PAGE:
I aspire to Becky made gifts for most everyone on my Christmas list annually, but this year felt like the first in a while that I actually succeeded in doing that, beyond handing out jars of pepper jelly and pickles and jam. Although this year, I outsourced most of the jam to my friend Daniel the jam god. Between the great canning jar shortage of 2020 and the dire straights of most small businesses this year, it was a no brainer way to support one of my favorite local purveyors while also handing out handmade gifts. Not only is he able to source things like Damson plums, he may be one of the only people I know who is at least as picky about where his food comes from than I am. I know, right? I honestly don’t know why I haven’t outsourced to him before, but I’m totally doing it from here on out.
Having spent the better part of quarantine cleaning out my sewing nook in spits and spurts, I finally got it organized and set up as a working space for the first time in eons. Even before covid, I had intentionally cut back on some writing commitments, but when everything shut down last spring, I realized how much I enjoyed not working weekends and not juggling four jobs. I miss teaching cooking classes, but having all my afternoons and evenings free has been enlightening. And as things in real estate wound back up, I found ways to keep my weekends free – which meant more time for things like sewing. I was pleasantly surprised to discovered I enjoyed sewing again – maybe because working less meant I had the luxury of weekend afternoons free to spend hours at a time on a project or two. It’s amazing what one can accomplish when one can sit and focus on something for more than a few minutes. As I pulled these jumpers and pants together for my cousins’ girls, I realized I may have missed my calling as a designer for little girl clothes. The kittycat flannel was new, the orange polka dot flannel and lime green buttons came from the stash, the purple rickrack was discovered at The Scrappy Elephant when I took a carload of purged items out for someone else to use in their crafting. (Pattern for both jumper and pants are Simplicity 1568)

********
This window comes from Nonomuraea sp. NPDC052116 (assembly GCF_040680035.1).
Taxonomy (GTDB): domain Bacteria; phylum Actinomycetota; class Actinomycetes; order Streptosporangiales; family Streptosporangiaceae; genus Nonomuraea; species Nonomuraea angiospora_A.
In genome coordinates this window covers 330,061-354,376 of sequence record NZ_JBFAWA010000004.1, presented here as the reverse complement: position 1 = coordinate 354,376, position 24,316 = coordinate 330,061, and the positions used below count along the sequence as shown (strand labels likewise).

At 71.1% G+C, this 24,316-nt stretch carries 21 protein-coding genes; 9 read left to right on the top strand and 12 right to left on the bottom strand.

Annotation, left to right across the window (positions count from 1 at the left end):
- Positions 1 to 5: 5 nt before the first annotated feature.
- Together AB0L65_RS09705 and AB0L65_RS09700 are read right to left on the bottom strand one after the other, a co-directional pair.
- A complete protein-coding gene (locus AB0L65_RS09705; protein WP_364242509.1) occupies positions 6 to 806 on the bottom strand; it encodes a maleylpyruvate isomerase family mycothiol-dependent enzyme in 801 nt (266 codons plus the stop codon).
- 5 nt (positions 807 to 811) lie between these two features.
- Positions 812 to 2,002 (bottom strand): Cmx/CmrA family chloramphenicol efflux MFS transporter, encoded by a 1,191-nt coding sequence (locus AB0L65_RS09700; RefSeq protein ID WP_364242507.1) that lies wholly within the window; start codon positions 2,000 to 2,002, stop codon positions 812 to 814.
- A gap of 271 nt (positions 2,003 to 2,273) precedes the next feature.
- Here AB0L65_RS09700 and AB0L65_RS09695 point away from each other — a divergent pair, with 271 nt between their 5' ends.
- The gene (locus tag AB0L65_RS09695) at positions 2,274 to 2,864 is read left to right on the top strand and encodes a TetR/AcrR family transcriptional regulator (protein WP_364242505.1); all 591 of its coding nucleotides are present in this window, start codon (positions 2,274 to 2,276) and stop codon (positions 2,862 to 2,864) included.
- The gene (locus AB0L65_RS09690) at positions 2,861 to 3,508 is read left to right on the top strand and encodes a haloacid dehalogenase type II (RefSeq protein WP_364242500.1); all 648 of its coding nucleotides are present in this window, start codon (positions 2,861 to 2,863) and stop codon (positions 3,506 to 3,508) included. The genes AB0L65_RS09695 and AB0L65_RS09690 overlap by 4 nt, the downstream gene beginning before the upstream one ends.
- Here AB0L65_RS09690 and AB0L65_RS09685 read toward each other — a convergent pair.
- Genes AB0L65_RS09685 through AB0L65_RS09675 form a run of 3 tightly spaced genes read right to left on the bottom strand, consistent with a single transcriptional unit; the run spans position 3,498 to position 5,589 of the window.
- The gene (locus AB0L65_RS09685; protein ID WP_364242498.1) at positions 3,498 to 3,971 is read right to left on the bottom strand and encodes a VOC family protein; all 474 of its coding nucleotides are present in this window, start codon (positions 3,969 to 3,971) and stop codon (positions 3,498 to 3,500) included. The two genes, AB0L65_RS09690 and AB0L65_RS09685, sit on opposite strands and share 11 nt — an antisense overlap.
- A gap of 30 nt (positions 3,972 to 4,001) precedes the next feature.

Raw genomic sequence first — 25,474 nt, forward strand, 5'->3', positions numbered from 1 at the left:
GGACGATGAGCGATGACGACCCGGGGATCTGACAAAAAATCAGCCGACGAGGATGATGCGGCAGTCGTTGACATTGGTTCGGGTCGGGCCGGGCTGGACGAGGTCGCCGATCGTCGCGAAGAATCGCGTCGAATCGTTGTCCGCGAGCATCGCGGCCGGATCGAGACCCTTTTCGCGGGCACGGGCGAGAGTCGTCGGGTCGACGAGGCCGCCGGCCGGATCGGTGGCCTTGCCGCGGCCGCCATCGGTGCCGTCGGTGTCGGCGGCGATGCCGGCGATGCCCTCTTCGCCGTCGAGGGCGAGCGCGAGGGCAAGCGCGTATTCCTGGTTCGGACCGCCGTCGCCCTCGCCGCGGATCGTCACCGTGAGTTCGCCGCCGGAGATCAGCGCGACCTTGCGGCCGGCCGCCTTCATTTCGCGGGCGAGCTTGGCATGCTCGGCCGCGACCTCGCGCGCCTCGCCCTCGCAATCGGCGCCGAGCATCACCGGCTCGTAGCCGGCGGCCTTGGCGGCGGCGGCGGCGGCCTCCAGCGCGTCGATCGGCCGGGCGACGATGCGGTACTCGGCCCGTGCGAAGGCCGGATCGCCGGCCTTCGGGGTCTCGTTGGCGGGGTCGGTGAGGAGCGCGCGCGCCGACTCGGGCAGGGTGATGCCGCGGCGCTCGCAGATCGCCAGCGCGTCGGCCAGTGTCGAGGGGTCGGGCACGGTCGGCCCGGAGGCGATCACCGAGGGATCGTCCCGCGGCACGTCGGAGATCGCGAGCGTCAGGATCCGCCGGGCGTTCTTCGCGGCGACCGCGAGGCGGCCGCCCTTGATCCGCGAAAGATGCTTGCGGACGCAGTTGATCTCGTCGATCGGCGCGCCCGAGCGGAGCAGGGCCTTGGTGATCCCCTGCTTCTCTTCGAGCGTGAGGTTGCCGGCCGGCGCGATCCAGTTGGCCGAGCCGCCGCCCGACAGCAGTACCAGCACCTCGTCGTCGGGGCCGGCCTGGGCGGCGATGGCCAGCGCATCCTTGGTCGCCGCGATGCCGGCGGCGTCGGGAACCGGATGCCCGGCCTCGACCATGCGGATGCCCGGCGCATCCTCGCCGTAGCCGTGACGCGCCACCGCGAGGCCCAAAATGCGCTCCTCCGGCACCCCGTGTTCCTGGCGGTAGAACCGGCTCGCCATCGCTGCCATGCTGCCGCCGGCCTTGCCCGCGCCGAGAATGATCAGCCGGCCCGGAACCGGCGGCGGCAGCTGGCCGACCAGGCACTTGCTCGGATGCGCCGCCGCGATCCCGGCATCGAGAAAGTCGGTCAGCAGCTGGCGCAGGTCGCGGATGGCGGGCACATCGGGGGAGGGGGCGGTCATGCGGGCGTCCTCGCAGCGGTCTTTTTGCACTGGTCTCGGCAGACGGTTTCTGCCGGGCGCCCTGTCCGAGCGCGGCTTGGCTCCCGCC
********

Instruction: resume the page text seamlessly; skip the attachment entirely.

I also got super ambitious this year and decided to make a collection of fabric trees – I hadn’t done one in years, but I got this idea of little silver lamé trees and it went from there. I delved into a whole box of beautiful fabrics leftover from celebrations past – including scraps from Pat’s mom’s prom dress I inherited as part of Grandma Kilgo’s fabric stash as well as the previously mentioned silver lamé leftover from Edie’s fairy princess Halloween costume (circa Halloween 2003?), various party dresses and created a quirky little ‘celebration’ themed group of trees. I found them incredibly satisfying to sit and sew by hand, although I was reminded along the way how some of those delicate fabrics need more than an quarter inch seam allowance. Also, the next time I get really excited about a project involving silver lamé, can someone please gently ask me how small the project is and remind me how much I dislike working with that particular fabric? Because sewing that stuff is like sewing tinsel if I’m being perfectly honest. There’s a reason why that fabric sat in my scrap box for over 15 years. That said, I do love how my funky little trees turned out, sent out into the world of family and friends in groups of three, spreading cheer and a reminder of celebrations past and yet to come.